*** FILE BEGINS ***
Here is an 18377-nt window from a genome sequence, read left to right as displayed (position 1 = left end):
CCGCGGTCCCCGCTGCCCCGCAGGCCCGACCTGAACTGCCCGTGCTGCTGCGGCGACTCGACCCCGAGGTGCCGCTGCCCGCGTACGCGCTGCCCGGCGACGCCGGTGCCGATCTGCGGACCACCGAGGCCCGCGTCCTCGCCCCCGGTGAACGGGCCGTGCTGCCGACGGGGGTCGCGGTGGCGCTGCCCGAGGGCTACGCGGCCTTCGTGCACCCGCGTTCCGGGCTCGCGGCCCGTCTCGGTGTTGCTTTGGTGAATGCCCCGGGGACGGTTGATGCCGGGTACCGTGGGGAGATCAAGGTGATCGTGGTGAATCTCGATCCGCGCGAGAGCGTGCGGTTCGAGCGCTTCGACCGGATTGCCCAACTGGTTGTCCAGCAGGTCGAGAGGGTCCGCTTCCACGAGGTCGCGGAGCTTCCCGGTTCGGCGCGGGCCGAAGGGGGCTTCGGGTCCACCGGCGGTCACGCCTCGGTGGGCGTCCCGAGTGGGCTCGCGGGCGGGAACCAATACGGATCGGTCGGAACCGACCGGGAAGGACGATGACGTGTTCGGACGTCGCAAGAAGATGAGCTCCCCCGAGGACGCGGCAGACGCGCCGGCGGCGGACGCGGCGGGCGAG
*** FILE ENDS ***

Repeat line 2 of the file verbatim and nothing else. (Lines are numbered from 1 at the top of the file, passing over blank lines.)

CCGCGGTCCCCGCTGCCCCGCAGGCCCGACCTGAACTGCCCGTGCTGCTGCGGCGACTCGACCCCGAGGTGCCGCTGCCCGCGTACGCGCTGCCCGGCGACGCCGGTGCCGATCTGCGGACCACCGAGGCCCGCGTCCTCGCCCCCGGTGAACGGGCCGTGCTGCCGACGGGGGTCGCGGTGGCGCTGCCCGAGGGCTACGCGGCCTTCGTGCACCCGCGTTCCGGGCTCGCGGCCCGTCTCGGTGTTGCTTTGGTGAATGCCCCGGGGACGGTTGATGCCGGGTACCGTGGGGAGATCAAGGTGATCGTGGTGAATCTCGATCCGCGCGAGAGCGTGCGGTTCGAGCGCTTCGACCGGATTGCCCAACTGGTTGTCCAGCAGGTCGAGAGGGTCCGCTTCCACGAGGTCGCGGAGCTTCCCGGTTCGGCGCGGGCCGAAGGGGGCTTCGGGTCCACCGGCGGTCACGCCTCGGTGGGCGTCCCGAGTGGGCTCGCGGGCGGGAACCAATACGGATCGGTCGGAACCGACCGGGAAGGACGATGACGTGTTCGGACGTCGCAAGAAGATGAGCTCCCCCGAGGACGCGGCAGACGCGCCGGCGGCGGACGCGGCGGGCGAG